Dynamical and thermal variations of the internal structure of the Sun can affect the energy flow and result in variations in irradiance at the surface. Studying variations in the interior is crucial for understanding the mechanisms of the irradiance variations. “Global” helioseismology based on analysis of normal mode frequencies, has helped to reveal radial and latitudinal variations of the solar structure and dynamics associated with the solar cycle in the deep interior. A new technique, - “local-area” helioseismology or heliotomography, offers additional potentially important diagnostics by providing three-dimensional maps of the sound speed and flows in the upper convection zone. These diagnostics are based on inversion of travel times of acoustic waves which propagate between different points on the solar surface through the interior. The most significant variations in the thermodynamic structure found by this method are associated with sunspots and complexes of solar activity. The inversion results provide evidence for areas of higher sound speed beneath sunspot regions located at depths of 4-20 Mm, which may be due to accumulated heat or magnetic field concentrations. However, the physics of these structuree is not yet understood. Heliotomography also provides information about large-scale stable longitudinal structures in the solar interior, which can be used in irradiance models. This new diagnostic tool for solar variability is currently under development. It will require both a substantial theoretical and modeling effort and high-resolution data to develop new capabilities for understanding mechanisms of solar variability.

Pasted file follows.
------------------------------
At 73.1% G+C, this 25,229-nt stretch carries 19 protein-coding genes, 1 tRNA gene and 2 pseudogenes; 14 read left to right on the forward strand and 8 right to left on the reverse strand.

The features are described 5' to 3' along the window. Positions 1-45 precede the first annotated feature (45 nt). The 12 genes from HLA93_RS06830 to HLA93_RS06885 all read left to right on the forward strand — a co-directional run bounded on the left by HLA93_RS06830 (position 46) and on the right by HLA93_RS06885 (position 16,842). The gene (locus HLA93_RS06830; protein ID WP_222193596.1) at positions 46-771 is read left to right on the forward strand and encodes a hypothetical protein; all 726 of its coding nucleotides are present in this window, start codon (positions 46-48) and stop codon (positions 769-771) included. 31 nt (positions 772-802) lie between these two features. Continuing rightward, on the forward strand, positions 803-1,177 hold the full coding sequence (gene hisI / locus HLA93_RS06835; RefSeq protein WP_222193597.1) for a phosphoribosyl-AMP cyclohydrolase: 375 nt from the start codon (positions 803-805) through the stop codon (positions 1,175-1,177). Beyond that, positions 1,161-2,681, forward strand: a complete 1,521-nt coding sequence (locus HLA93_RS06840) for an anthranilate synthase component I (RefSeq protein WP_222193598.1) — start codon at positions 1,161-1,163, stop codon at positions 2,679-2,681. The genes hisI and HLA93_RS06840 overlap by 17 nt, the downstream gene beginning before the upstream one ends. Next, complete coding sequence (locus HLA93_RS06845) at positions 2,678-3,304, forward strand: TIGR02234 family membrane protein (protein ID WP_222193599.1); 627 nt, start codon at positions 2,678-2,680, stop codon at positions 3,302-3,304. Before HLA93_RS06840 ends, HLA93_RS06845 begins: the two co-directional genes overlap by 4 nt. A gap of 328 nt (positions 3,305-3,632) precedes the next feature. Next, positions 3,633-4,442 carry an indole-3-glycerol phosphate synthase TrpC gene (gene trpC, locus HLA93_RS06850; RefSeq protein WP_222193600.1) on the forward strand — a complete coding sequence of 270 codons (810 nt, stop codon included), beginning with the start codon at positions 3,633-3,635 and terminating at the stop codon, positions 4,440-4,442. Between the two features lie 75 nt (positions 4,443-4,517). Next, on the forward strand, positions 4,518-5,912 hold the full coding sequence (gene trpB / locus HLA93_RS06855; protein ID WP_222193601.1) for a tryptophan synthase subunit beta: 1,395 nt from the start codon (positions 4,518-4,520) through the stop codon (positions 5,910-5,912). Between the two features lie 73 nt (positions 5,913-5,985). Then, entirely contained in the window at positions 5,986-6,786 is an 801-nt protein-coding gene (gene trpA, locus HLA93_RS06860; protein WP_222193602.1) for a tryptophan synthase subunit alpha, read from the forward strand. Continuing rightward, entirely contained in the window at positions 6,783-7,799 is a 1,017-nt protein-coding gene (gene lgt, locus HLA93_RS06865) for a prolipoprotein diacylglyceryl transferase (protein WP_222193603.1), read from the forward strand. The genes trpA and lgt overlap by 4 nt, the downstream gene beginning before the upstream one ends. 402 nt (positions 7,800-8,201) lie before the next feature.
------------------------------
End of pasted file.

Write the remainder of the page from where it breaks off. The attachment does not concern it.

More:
All Science Journal Classification (ASJC) codes
- Aerospace Engineering
- Astronomy and Astrophysics
- Atmospheric Science
- Space and Planetary Science
- Earth and Planetary Sciences(all)